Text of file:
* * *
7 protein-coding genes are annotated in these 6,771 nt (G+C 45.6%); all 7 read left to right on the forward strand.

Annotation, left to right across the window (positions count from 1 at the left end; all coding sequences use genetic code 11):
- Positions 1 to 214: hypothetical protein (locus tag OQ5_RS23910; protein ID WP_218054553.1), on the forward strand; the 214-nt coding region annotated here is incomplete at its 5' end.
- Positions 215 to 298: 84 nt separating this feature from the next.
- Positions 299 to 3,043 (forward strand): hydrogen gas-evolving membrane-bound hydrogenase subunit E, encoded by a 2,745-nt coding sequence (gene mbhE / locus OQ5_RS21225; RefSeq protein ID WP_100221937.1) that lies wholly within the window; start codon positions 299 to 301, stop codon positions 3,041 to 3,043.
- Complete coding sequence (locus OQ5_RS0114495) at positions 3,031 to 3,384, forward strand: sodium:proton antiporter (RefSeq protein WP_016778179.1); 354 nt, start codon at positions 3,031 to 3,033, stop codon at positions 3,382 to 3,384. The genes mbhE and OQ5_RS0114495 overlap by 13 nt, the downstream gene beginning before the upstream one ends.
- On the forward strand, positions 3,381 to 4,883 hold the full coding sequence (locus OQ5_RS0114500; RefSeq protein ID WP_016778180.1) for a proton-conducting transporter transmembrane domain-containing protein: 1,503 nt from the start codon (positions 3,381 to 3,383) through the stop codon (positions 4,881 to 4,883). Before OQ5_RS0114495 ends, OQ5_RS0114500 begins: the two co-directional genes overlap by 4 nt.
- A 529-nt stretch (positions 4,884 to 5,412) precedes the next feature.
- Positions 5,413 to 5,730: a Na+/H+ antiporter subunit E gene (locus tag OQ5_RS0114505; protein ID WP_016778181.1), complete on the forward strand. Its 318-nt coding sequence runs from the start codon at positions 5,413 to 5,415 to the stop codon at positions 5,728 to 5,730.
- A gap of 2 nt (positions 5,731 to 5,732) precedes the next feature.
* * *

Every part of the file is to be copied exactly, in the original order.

7 protein-coding genes are annotated in these 6,771 nt (G+C 45.6%); all 7 read left to right on the forward strand.

Annotation, left to right across the window (positions count from 1 at the left end; all coding sequences use genetic code 11):
- Positions 1 to 214: hypothetical protein (locus tag OQ5_RS23910; protein ID WP_218054553.1), on the forward strand; the 214-nt coding region annotated here is incomplete at its 5' end.
- Positions 215 to 298: 84 nt separating this feature from the next.
- Positions 299 to 3,043 (forward strand): hydrogen gas-evolving membrane-bound hydrogenase subunit E, encoded by a 2,745-nt coding sequence (gene mbhE / locus OQ5_RS21225; RefSeq protein ID WP_100221937.1) that lies wholly within the window; start codon positions 299 to 301, stop codon positions 3,041 to 3,043.
- Complete coding sequence (locus OQ5_RS0114495) at positions 3,031 to 3,384, forward strand: sodium:proton antiporter (RefSeq protein WP_016778179.1); 354 nt, start codon at positions 3,031 to 3,033, stop codon at positions 3,382 to 3,384. The genes mbhE and OQ5_RS0114495 overlap by 13 nt, the downstream gene beginning before the upstream one ends.
- On the forward strand, positions 3,381 to 4,883 hold the full coding sequence (locus OQ5_RS0114500; RefSeq protein ID WP_016778180.1) for a proton-conducting transporter transmembrane domain-containing protein: 1,503 nt from the start codon (positions 3,381 to 3,383) through the stop codon (positions 4,881 to 4,883). Before OQ5_RS0114495 ends, OQ5_RS0114500 begins: the two co-directional genes overlap by 4 nt.
- A 529-nt stretch (positions 4,884 to 5,412) precedes the next feature.
- Positions 5,413 to 5,730: a Na+/H+ antiporter subunit E gene (locus tag OQ5_RS0114505; protein ID WP_016778181.1), complete on the forward strand. Its 318-nt coding sequence runs from the start codon at positions 5,413 to 5,415 to the stop codon at positions 5,728 to 5,730.
- A gap of 2 nt (positions 5,731 to 5,732) precedes the next feature.